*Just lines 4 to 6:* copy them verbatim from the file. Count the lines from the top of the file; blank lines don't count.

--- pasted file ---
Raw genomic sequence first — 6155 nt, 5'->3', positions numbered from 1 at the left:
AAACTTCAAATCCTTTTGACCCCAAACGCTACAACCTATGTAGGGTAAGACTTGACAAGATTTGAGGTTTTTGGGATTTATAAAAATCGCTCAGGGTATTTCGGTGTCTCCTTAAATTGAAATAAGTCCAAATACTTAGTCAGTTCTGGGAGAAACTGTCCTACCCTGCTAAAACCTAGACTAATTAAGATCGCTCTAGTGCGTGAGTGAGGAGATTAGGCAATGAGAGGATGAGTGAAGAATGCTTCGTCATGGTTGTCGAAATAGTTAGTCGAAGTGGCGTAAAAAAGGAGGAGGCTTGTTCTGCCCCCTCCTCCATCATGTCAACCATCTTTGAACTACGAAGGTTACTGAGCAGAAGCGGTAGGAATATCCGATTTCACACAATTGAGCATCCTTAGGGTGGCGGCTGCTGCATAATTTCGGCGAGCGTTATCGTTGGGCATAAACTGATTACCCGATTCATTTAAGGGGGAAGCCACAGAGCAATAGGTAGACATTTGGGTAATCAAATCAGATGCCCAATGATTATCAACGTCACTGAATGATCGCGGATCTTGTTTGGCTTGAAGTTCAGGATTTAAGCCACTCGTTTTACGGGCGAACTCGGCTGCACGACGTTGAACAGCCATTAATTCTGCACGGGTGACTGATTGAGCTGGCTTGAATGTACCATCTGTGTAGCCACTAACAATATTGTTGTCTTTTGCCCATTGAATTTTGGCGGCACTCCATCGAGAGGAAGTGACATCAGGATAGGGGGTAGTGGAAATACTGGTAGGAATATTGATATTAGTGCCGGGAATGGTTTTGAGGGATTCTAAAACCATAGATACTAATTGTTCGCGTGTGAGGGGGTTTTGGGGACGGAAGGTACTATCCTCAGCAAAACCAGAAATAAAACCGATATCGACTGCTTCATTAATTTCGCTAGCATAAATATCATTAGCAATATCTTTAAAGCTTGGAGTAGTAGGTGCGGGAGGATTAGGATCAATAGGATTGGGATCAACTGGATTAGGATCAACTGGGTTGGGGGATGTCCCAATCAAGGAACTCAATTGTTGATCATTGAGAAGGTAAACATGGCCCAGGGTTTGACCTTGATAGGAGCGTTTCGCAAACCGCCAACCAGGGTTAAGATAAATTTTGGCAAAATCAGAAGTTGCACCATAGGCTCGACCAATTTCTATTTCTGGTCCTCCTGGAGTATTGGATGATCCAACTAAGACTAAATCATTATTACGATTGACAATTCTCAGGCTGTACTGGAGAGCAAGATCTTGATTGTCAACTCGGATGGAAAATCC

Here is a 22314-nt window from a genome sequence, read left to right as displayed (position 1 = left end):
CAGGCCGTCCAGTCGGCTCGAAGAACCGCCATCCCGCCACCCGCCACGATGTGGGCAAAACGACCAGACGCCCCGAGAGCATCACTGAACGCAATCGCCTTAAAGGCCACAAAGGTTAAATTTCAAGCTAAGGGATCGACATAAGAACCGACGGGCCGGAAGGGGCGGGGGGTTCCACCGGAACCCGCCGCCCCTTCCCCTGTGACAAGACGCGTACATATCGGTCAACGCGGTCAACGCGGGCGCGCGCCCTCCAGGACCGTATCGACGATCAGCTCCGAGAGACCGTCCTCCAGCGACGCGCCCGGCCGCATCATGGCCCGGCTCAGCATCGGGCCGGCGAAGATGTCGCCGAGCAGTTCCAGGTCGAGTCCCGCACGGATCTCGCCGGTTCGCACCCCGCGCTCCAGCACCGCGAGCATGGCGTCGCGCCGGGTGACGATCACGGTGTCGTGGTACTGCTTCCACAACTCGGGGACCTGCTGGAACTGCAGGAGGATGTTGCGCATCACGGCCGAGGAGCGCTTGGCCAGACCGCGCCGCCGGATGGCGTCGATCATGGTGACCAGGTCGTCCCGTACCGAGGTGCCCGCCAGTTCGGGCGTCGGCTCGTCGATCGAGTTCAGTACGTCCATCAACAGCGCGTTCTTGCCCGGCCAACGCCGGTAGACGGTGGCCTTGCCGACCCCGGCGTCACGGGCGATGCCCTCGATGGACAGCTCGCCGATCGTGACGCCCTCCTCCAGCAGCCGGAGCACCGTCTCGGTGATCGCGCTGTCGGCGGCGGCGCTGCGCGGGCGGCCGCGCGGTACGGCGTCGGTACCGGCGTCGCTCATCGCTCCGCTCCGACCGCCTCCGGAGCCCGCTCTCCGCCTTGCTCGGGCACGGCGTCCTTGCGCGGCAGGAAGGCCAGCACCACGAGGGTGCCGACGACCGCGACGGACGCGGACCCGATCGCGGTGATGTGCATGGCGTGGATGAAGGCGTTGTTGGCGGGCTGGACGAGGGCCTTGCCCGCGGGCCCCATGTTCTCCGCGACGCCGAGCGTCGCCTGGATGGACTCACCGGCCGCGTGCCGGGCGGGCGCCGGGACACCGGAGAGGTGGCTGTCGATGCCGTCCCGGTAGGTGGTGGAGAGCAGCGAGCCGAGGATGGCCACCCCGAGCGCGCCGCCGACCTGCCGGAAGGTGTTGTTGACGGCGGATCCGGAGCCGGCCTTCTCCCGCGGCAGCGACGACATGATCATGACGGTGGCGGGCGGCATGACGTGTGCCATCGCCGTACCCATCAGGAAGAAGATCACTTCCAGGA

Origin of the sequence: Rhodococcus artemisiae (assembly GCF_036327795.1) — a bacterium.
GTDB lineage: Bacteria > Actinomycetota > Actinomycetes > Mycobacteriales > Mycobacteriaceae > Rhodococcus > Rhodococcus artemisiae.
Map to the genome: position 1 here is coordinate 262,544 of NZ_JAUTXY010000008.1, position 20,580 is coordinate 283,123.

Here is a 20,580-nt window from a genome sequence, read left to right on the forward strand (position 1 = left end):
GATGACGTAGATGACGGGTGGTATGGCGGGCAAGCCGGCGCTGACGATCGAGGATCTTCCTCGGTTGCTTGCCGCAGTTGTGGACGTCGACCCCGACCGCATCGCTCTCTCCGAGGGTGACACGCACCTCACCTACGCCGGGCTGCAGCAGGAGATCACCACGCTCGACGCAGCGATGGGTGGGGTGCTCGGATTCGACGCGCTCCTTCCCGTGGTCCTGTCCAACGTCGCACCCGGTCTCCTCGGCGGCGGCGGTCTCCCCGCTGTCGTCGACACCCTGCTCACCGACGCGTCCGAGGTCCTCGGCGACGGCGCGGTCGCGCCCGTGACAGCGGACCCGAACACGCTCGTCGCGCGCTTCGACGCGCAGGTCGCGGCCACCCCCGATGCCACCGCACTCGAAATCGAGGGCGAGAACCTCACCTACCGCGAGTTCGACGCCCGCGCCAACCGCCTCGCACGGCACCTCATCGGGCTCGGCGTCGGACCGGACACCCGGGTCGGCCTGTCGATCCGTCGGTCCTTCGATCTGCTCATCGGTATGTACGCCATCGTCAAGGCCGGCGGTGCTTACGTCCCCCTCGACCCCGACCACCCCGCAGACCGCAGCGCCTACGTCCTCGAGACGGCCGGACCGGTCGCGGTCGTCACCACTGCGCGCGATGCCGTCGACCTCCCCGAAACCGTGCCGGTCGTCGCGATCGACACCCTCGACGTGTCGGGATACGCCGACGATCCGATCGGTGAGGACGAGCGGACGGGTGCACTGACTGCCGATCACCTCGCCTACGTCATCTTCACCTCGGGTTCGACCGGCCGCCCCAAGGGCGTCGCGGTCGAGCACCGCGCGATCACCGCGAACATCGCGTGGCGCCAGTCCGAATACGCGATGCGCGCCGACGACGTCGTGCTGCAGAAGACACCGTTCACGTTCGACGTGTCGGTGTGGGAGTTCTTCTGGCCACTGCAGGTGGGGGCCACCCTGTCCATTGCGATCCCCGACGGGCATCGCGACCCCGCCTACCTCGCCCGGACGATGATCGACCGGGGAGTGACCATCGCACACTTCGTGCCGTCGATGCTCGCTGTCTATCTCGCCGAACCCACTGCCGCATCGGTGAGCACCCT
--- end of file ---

CAGGCCGTCCAGTCGGCTCGAAGAACCGCCATCCCGCCACCCGCCACGATGTGGGCAAAACGACCAGACGCCCCGAGAGCATCACTGAACGCAATCGCCTTAAAGGCCACAAAGGTTAAATTTCAAGCTAAGGGATCGACATAAGAACCGACGGGCCGGAAGGGGCGGGGGGTTCCACCGGAACCCGCCGCCCCTTCCCCTGTGACAAGACGCGTACATATCGGTCAACGCGGTCAACGCGGGCGCGCGCCCTCCAGGACCGTATCGACGATCAGCTCCGAGAGACCGTCCTCCAGCGACGCGCCCGGCCGCATCATGGCCCGGCTCAGCATCGGGCCGGCGAAGATGTCGCCGAGCAGTTCCAGGTCGAGTCCCGCACGGATCTCGCCGGTTCGCACCCCGCGCTCCAGCACCGCGAGCATGGCGTCGCGCCGGGTGACGATCACGGTGTCGTGGTACTGCTTCCACAACTCGGGGACCTGCTGGAACTGCAGGAGGATGTTGCGCATCACGGCCGAGGAGCGCTTGGCCAGACCGCGCCGCCGGATGGCGTCGATCATGGTGACCAGGTCGTCCCGTACCGAGGTGCCCGCCAGTTCGGGCGTCGGCTCGTCGATCGAGTTCAGTACGTCCATCAACAGCGCGTTCTTGCCCGGCCAACGCCGGTAGACGGTGGCCTTGCCGACCCCGGCGTCACGGGCGATGCCCTCGATGGACAGCTCGCCGATCGTGACGCCCTCCTCCAGCAGCCGGAGCACCGTCTCGGTGATCGCGCTGTCGGCGGCGGCGCTGCGCGGGCGGCCGCGCGGTACGGCGTCGGTACCGGCGTCGCTCATCGCTCCGCTCCGACCGCCTCCGGAGCCCGCTCTCCGCCTTGCTCGGGCACGGCGTCCTTGCGCGGCAGGAAGGCCAGCACCACGAGGGTGCCGACGACCGCGACGGACGCGGACCCGATCGCGGTGATGTGCATGGCGTGGATGAAGGCGTTGTTGGCGGGCTGGACGAGGGCCTTGCCCGCGGGCCCCATGTTCTCCGCGACGCCGAGCGTCGCCTGGATGGACTCACCGGCCGCGTGCCGGGCGGGCGCCGGGACACCGGAGAGGTGGCTGTCGATGCCGTCCCGGTAGGTGGTGGAGAGCAGCGAGCCGAGGATGGCCACCCCGAGCGCGCCGCCGACCTGCCGGAAGGTGTTGTTGACGGCGGATCCGGAGCCGGCCTTCTCCCGCGGCAGCGACGACATGATCATGACGGTGGCGGGCGGCATGACGTGTGCCATCGCCGTACCCATCAGGAAGAAGATCACTTCCAGGA

Origin of the sequence: Rhodococcus artemisiae (assembly GCF_036327795.1) — a bacterium.
GTDB lineage: Bacteria > Actinomycetota > Actinomycetes > Mycobacteriales > Mycobacteriaceae > Rhodococcus > Rhodococcus artemisiae.